Tracy Harvey is the managing director of independent department store Harveys of Halifax. The fourth generation of the family firm, she lives in the town with her husband Darren and son Edward.
What’s your first memory of being outdoors? Being in the woods near our family home in Halifax and jumping in the huge piles of autumn leaves that seemed to swallow up me and my younger brother. Also playing in the paddling pool in the garden on long, hot summer days that seemed to go on forever. My husband and I purchased my old family home a few years ago and it’s amazing to have my four year old son growing up in the same house that I did when I was his age.
What’s your favourite part of the county and why? Yorkshire really does have everything and I think there are special places for every mood. My heart though will always be in Calderdale, which, in my opinion, includes some of the best scenery and architecture in the world. We have the Piece Hall, the 900-year-old Minster, the Charles Barry designed Town Hall, Dean Clough Mills, Shibden Hall, Eureka – and that’s just Halifax.
What’s your idea of a perfect weekend/day out in Yorkshire? A weekend at the Devonshire Arms Hotel. My husband and I were bought a night there as a gift last year and it was such a special treat.
Do you have a favourite walk, or view? I love being in the middle of Savile Park in Halifax, with Wainhouse Tower on one side and Beacon Hill on the other. Or walking round Marine Drive in Scarborough – on a nice day!
Which Yorkshire stage or screen star (past or present) would you like to take to lunch? I am a big fan of Barrie Rutter and his work at Northern Broadsides Theatre Company. I was so glad when I heard he had been awarded the OBE recently for his services to the theatre. And his stories are legendary.
If you had to name your Yorkshire hidden gem, what would it be? Our local gem has always been the Piece Hall, which is currently undergoing an incredibly exciting regeneration to turn it into a world class cultural destination. It is due to re-open later this year following an investment of almost £20m. It is really going to put Halifax on the map, both nationally and internationally.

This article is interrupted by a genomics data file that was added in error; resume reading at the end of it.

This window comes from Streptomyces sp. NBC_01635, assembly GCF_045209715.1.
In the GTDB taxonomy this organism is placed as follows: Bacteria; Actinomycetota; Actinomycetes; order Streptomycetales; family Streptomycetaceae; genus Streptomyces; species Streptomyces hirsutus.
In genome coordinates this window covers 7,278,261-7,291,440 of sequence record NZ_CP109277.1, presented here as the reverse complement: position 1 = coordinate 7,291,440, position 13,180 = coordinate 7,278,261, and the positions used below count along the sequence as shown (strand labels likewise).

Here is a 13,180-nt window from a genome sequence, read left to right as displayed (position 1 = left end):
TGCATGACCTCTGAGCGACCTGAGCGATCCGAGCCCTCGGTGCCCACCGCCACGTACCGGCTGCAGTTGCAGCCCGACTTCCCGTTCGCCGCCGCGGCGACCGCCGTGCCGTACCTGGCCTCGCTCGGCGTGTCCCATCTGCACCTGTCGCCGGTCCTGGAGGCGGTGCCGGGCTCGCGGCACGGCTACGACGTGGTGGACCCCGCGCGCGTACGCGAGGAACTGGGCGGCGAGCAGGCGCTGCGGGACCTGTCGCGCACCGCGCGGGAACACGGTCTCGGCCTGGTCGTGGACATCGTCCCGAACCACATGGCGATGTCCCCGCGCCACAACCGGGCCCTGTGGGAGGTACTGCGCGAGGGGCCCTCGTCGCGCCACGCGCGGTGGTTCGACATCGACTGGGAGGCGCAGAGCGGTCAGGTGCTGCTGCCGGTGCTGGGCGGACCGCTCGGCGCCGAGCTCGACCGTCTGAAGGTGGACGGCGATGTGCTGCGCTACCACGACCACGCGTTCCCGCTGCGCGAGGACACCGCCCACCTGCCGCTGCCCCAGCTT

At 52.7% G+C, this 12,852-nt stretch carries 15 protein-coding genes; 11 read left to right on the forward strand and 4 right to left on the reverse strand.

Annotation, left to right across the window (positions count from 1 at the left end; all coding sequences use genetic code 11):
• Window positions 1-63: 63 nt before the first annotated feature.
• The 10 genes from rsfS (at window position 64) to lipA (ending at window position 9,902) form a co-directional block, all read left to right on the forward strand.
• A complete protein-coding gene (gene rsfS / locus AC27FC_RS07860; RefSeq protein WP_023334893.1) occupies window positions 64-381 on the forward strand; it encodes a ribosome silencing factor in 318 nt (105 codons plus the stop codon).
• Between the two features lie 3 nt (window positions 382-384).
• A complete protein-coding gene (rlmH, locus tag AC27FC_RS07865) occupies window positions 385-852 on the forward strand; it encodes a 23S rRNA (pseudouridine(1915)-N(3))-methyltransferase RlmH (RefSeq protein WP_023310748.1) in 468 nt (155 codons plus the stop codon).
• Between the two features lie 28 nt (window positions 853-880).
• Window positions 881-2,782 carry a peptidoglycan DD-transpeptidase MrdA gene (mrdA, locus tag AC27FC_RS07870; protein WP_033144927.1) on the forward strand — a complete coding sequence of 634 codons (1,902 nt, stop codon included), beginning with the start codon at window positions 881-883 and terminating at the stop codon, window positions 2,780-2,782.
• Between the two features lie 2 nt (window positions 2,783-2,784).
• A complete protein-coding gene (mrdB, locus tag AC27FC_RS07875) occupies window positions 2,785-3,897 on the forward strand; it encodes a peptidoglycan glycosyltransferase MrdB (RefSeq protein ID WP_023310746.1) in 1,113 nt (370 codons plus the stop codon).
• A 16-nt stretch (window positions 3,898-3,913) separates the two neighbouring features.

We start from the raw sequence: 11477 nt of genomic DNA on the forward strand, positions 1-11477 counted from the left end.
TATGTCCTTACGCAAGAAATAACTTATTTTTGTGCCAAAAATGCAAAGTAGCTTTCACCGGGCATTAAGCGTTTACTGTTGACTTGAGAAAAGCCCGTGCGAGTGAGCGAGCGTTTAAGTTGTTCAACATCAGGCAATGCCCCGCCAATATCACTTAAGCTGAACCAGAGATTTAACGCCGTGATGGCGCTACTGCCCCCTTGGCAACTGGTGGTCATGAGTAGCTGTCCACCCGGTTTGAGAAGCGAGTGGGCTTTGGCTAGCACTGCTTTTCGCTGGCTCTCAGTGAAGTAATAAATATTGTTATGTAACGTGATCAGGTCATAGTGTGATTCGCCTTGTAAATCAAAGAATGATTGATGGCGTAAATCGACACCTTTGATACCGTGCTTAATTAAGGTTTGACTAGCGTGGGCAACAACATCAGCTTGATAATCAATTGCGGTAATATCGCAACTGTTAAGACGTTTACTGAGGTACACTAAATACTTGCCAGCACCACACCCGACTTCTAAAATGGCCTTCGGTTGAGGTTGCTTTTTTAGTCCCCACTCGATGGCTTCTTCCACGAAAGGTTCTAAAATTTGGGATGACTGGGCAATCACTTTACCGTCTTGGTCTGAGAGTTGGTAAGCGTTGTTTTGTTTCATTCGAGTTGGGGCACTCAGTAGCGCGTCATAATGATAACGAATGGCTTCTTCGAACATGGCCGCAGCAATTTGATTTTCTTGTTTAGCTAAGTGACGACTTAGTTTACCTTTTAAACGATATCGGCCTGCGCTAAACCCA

What do you think gives Yorkshire its unique identity? Its enormous diversity. Within one county, we have everything. From the romance of the moors to the bustling cities, Yorkshire has been the backdrop to some of the world’s greatest literature. We have buildings of national and international significance, the fabulous old mills that are now thriving again as creative environments rather than standing derelict. But it has to be the people that sum up the identity of Yorkshire, honest, tough, resilient, friendly and proud.
How do you immerse yourself in Yorkshire’s cultural life? I really enjoy Northern Broadsides’ productions and always try and catch their shows at the Viaduct Theatre at Dean Clough. I also enjoy listening to the Black Dyke Band. Harveys sponsor one of their concerts every year and I love taking people who have never seen a brass band before. When I was first invited to see them, I thought ‘this is not going to be for me’ and I immediately became a convert. It’s great seeing people’s perceptions change almost instantly. I also enjoy the events that The Doghouse put on, a local organisation promoting live music in Halifax.
Do you find yourself ‘selling’ Yorkshire to non-believers and If so, how? Just invite them for a visit – it sells itself.
Do you have a favourite restaurant or pub? Having a little one, nights out are not as common as they used to be but when we’re lucky enough to go out, our first choice is always Gimbals Restaurant in Sowerby Bridge –wonderful food in a cosy, eclectic and relaxing environment. For drinks, it’s another hidden gem, the Big Six pub at Savile Park, where you can enjoy a selection of real ales and guaranteed good company.
Do you have a favourite food shop? Most shops that sell food I’m a fan of – unfortunately!
Who is the Yorkshire man or woman you most admire? My dad, Roger. He was only 21 years old when his father died and he had to jump into the helm at Harveys, along with his mother Dorothy. They continued to build the business together until her death in 1996. I took over as managing director in 2004, Dad has had an incredible influence on me. Of course, there’s always a fantastic woman behind any man like that and that’s my amazing mum, Sue.
How has living in Yorkshire influenced your work? For me, it’s about the people. Providing a service to friendly, caring and genuine people.
If a stranger to Yorkshire had time to visit only one place, where would you send them? They’d have to visit Halifax of course but then I’d take them on the Keighley Worth Valley railway from Oxenhope to Keighley, stopping off at Haworth on the way.
Name your favourite Yorkshire book/author/artist/CD/performer? My favourite book is Wuthering Heights by Emily Brontë.